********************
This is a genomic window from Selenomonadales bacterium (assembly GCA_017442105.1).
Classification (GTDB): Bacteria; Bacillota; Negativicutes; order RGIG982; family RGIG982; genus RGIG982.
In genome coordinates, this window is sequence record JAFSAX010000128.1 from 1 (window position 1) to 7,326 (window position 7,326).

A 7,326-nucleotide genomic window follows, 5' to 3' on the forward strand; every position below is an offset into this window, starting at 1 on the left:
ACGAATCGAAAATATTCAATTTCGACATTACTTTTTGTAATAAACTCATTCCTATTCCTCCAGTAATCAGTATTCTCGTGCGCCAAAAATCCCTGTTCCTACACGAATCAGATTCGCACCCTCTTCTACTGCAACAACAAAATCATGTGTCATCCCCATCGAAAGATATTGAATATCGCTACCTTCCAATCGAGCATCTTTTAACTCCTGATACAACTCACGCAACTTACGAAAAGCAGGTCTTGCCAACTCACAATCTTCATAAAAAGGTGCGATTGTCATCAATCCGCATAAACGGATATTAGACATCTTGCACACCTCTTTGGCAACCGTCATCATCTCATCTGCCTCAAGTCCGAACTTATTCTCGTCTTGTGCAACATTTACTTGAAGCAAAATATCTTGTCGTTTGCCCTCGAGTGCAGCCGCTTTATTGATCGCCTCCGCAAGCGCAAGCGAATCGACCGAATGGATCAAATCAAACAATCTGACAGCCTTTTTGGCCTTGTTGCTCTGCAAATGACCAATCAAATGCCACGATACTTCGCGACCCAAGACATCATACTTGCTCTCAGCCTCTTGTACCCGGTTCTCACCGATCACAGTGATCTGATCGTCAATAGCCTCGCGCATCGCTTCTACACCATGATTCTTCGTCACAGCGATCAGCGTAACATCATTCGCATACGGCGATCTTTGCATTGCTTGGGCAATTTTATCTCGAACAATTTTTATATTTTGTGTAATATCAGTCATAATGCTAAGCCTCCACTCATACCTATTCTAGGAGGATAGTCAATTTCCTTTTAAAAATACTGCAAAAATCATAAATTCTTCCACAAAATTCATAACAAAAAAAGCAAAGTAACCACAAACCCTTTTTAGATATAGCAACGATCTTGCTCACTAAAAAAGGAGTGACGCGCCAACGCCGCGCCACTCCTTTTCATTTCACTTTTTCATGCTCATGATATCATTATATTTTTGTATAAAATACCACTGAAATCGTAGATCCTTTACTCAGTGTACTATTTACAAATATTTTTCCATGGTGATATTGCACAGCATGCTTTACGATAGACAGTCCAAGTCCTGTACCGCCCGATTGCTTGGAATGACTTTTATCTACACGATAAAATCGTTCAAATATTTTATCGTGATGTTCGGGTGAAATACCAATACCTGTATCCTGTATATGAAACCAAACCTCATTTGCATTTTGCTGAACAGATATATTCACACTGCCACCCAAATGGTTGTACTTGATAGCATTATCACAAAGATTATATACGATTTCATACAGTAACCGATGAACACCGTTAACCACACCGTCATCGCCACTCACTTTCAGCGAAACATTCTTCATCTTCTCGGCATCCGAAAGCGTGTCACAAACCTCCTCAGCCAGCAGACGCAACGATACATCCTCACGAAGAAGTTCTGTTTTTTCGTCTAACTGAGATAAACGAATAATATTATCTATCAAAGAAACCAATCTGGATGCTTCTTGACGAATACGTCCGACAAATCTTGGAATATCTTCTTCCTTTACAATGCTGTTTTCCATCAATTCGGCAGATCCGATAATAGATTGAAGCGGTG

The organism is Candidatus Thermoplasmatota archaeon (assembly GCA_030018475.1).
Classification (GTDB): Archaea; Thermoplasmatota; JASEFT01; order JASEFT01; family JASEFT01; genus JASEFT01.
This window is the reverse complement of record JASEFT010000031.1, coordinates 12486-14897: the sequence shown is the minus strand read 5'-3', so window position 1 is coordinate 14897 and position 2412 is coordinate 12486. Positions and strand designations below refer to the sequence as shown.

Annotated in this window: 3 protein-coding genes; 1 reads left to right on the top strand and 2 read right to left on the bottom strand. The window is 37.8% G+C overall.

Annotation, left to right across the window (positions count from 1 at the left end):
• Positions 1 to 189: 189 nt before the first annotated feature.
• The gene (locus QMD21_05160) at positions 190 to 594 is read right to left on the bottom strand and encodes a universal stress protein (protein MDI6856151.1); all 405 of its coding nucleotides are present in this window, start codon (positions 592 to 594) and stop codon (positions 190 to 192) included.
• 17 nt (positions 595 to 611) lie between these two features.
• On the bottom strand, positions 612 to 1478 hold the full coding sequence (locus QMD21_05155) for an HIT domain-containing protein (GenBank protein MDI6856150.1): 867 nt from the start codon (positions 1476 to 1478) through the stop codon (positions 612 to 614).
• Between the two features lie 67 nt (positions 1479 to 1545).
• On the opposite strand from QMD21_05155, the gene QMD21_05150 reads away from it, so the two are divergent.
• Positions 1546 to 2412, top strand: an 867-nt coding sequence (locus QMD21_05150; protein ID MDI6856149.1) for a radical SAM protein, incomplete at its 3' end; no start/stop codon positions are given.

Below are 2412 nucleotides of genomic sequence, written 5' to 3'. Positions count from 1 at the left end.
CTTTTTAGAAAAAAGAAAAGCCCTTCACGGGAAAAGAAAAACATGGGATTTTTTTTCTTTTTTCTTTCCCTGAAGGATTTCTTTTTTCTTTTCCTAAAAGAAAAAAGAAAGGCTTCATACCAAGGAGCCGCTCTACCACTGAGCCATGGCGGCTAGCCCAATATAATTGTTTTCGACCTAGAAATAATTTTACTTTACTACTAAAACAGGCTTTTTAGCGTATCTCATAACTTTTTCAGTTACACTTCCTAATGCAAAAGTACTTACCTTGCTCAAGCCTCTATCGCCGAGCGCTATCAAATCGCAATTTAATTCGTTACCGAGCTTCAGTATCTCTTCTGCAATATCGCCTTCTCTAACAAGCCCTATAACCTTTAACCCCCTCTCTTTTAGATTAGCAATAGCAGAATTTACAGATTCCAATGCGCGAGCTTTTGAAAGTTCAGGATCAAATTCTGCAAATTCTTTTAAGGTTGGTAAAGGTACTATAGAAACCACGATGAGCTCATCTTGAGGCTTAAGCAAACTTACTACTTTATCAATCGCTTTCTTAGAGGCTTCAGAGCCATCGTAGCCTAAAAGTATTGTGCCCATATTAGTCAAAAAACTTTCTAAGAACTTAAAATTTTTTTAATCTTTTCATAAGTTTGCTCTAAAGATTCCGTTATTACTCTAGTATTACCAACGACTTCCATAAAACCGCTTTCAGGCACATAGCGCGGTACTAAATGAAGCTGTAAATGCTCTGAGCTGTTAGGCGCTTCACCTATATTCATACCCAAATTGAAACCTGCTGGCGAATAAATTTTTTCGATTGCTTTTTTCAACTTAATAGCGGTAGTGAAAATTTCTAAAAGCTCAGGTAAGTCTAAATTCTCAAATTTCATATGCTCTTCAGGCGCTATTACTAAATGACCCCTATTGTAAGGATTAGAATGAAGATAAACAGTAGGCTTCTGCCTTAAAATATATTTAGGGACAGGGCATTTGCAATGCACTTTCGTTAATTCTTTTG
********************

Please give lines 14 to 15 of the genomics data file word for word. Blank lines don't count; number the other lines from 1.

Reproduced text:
• On the bottom strand, positions 612 to 1478 hold the full coding sequence (locus QMD21_05155) for an HIT domain-containing protein (GenBank protein MDI6856150.1): 867 nt from the start codon (positions 1476 to 1478) through the stop codon (positions 612 to 614).
• Between the two features lie 67 nt (positions 1479 to 1545).